Worldwide there are more than 120,000 different varieties of rice, though only a small number offer the quality acceptable for commercial growth in the United States. These varieties can be divided into long, medium and short grain rice. An increasing number of sweet, aromatic and arborio rice varieties are also produced in the U.S. The principal differences in these varieties are their cooking characteristics, texture and some subtle flavor variation. From a nutritional standpoint they are equal and can be used interchangeably, depending on the recipe.
Long Grain - Long grain rice has a long, slender kernel three to four times longer than its width. Due to its starch composition, cooked grains are more separate, light and fluffy.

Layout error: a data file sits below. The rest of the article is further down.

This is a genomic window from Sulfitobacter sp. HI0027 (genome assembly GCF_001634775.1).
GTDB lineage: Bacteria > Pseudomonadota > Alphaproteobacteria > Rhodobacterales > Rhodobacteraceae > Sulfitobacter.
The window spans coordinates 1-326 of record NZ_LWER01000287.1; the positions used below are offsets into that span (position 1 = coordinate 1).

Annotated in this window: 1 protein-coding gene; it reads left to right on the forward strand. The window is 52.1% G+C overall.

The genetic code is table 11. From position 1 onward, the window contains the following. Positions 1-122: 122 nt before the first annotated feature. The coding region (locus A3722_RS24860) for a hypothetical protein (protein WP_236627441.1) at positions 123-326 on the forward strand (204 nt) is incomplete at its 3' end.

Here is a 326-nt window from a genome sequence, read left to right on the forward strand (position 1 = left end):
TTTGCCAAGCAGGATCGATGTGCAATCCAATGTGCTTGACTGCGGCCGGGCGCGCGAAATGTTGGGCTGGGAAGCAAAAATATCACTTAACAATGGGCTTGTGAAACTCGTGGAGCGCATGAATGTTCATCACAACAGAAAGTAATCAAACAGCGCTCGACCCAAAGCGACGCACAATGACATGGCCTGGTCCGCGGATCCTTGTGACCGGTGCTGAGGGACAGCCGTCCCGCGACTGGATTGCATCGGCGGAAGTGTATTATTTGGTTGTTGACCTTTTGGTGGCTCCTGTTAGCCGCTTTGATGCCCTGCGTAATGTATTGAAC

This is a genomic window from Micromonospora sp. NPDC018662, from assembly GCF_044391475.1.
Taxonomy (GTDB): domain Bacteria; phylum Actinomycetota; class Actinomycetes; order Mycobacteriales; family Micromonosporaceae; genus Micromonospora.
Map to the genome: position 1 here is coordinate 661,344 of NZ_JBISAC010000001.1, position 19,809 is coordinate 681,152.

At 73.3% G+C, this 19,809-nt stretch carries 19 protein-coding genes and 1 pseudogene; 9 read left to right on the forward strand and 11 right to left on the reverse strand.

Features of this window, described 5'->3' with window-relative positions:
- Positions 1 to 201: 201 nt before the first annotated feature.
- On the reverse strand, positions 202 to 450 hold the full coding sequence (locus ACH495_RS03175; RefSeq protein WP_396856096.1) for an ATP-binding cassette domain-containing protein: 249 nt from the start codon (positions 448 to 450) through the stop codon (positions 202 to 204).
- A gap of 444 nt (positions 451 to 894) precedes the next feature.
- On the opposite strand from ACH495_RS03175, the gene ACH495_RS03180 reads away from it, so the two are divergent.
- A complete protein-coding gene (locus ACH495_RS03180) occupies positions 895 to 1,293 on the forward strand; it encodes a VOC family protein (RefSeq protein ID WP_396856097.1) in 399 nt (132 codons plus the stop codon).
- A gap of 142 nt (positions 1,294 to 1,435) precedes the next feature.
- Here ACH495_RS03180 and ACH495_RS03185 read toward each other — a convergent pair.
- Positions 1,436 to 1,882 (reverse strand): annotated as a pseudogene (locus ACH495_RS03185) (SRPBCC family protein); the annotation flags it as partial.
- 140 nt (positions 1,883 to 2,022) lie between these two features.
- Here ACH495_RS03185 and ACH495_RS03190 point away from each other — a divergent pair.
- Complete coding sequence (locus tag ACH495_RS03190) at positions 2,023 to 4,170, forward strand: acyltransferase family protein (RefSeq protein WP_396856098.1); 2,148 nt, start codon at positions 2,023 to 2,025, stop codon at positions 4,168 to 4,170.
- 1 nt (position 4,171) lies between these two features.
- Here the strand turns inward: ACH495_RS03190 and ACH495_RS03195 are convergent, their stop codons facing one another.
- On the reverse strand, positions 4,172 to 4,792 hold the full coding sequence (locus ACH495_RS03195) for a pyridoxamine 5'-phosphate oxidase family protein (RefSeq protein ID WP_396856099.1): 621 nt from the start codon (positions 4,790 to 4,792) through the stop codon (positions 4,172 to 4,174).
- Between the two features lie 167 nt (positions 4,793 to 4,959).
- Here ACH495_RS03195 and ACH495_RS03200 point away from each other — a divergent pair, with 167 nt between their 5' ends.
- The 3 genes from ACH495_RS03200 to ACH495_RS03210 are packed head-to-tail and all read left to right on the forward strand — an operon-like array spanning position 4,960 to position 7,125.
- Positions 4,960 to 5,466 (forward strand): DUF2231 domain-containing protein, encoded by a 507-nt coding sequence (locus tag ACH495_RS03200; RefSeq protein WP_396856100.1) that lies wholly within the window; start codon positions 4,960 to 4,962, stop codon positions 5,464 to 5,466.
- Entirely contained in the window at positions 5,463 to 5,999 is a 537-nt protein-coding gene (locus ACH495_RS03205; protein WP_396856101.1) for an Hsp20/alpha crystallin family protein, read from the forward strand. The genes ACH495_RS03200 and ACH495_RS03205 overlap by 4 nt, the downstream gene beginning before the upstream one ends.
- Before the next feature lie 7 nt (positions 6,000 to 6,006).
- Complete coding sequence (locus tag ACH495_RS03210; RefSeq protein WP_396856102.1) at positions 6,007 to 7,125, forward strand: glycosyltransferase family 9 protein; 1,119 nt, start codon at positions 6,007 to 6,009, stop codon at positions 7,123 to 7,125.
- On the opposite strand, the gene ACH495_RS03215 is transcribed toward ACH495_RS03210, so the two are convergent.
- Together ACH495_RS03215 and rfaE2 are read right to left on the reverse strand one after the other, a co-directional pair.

Medium Grain - Medium grain rice, when compared to long grain rice, has a shorter, wider kernel that is two to three times longer than its width. Cooked grains are more moist and tender than long grain, and have a greater tendency to cling together.
Short Grain - Short grain rice has a short, plump, almost round kernel. Cooked grains are soft and cling together, yet remain separate and are somewhat chewy, with a slight springiness to the bite.